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Thursday, March 29, 2012 

Just what "emotional" connection does Brian Bendis have with the MCU?

USA Today's written about the now debuting Avengers vs X-Men crossover, which has been co-written by none other than Brian Bendis, and whatever they tell is predictably wretched and induces sighs and head-shakes:
"As fun as it is to yell and scream at each other about the minutiae of ROM: Spaceknight, there are a great deal many readers who are much more casual and/or this is the first time they're ever meeting (Wanda or Hope), so we just want to put our best foot forward and introduce the characters."

While lots of people will like all the punching, Bendis has been more interested in the emotional connection with these characters. "Some of them are in very sensitive places in their lives to start with, and then all this is happening," he says.

"We're definitely going to get to more punching and hitting very quickly," promises Tom Brevoort, Marvel's executive editor. "There will be a significant amount of eye gouging and knee biting."
Even if that's just a shock tactic Brevoort is coughing out, it's in poor taste and insulting to suggest they're going the gory route. And it's not fun to yell at each other, nor is the punching any good if it's only between superheroes.
There has been a lot more attention and emphasis placed on Hope in the X-books in recent years, Brevoort says. But she and the Scarlet Witch, who has been a staple of the Marvel Universe since the 1960s, both have as much of an emotional impact as Jean Grey in the 1980s and the seminal "Dark Phoenix" saga.

"It's absolutely our intention to make them vibrant and characters that connect with the audience and have a real emotional weight and resonance to them," Brevoort says.

Bendis was the writer on one of the bigger story arcs in Wanda Maximoff's long history, "Avengers: Disassembled," where she lost control of her magical powers and it ended up being one of the Avengers' darkest days. That led to the alternate-reality event series House of M and her depowering of most of the mutant population.

She has fought for redemption and forgiveness in the recent Avengers: Children's Crusade series, and she continues to in the AvX prologue, confronting both friends and family.

Bendis says the crime-fiction writer in him loves a character like her, who has everything to gain and nothing to lose at the beginning of AvX.

"She's faced with a situation that could either redeem her, which would be crazy awesome, or make things worse, depending on the choices she makes and the sides she takes and the moments she chooses to interact with the story. That's pretty interesting stuff," Bendis explains.
Even if Bendis finally reverses the situation he put Wanda into 8 years ago, he's not going to redeem his own overrated reputation, nor will it clean away the bad taste he left in the wake of Disassembled. Turning Wanda insane, which isn't clearly stated here, and then largely obscuring her for several years, contradicts his claim that he loves her as a character and casts doubt on the claim he's making this an emotionally weighty story. His sleazy bragging and boasting doesn't help matters either. For all we know, he could write that Scarlet Witch finds redemption and still end up making this story so awful it wouldn't make any difference.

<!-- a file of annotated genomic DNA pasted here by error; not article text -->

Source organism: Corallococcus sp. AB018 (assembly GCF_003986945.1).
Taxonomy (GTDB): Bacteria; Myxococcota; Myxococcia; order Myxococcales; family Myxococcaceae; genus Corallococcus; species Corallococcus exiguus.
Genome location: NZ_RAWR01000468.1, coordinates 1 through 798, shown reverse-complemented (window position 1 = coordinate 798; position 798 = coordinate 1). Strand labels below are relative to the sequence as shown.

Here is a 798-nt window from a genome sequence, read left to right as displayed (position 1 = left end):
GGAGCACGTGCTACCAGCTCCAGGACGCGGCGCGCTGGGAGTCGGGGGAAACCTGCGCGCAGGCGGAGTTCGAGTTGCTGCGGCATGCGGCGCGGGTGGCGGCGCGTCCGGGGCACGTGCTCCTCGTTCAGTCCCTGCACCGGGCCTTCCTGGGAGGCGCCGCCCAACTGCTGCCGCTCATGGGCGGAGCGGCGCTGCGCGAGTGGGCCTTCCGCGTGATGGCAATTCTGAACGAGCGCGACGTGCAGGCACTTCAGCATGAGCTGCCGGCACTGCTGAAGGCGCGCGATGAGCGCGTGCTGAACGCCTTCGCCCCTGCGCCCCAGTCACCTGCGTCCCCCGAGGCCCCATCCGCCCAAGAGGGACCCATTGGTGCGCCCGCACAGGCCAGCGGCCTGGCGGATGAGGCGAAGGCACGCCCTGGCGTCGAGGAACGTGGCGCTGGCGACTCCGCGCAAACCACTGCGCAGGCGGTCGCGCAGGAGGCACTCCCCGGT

There has been lots of talk within the comic industry recently about the portrayal of female characters, and there are two major ones at the heart of AvX. Brevoort doesn't know if Marvel's particularly fortuitous or just ahead of the curve, but he feels it's simply an outgrowth of their natural stories that have led them to this point.

"We try to do characters of every shade and certainly we always use more good, strong, vibrant, emotionally true portrayals of women," he says.
The dishonesty and double standards Brevoort and company keep going by are simply astounding. If they really wanted to portray the female cast that way, they wouldn't have turned Scarlet Witch crazy in the first place, nor would they have erased the Spider-Marriage and marginalized Mary Jane Watson (and soiled Gwen Stacy's background), or even published that story where Tigra was assaulted by The Hood or where Spider-Woman ended up naked while hostage of the Wizard.
And in the Marvel Universe, Bendis finds Wanda to be "crazy important."
That description is easily a signal for why this story should be avoided regardless of how things turn out for Wanda.
"It's a little self-serving, but the last time she was involved in a story like this, the mutants went bye-bye and that stuck for quite a few years now," he says. "I'm happy about that just because it made the story matter and it proved us to not be full of crap when we're doing stories like this.

"It just reminds people when they're reading this that when we say the Marvel Universe will be different at the end of AvX, if you think of the end of Secret Invasion or Civil War or House of M, we do stick to our guns and things do change."
And not for the better. Just for the worse. All that changed was that the Marvel universe became a more violent, amoral, editorially mandated mishmash with a severe lack of plausible character drama and considerable disrespect for past storylines and characterization. None of which have brought them any new audience and have only driven away much of the older ones.

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The last good run on the Avengers was Busiek's, from 1997 to 2002, when it ended with the Kang Dynasty arc. Ever since then it hasn't been anywhere near as imaginative or good for that matter.


Wow. This was a great piece. You just gave me an idea for a blog post, so thanks!

I love stopping in here every few weeks to see what you've been up to. Keep up the great work.

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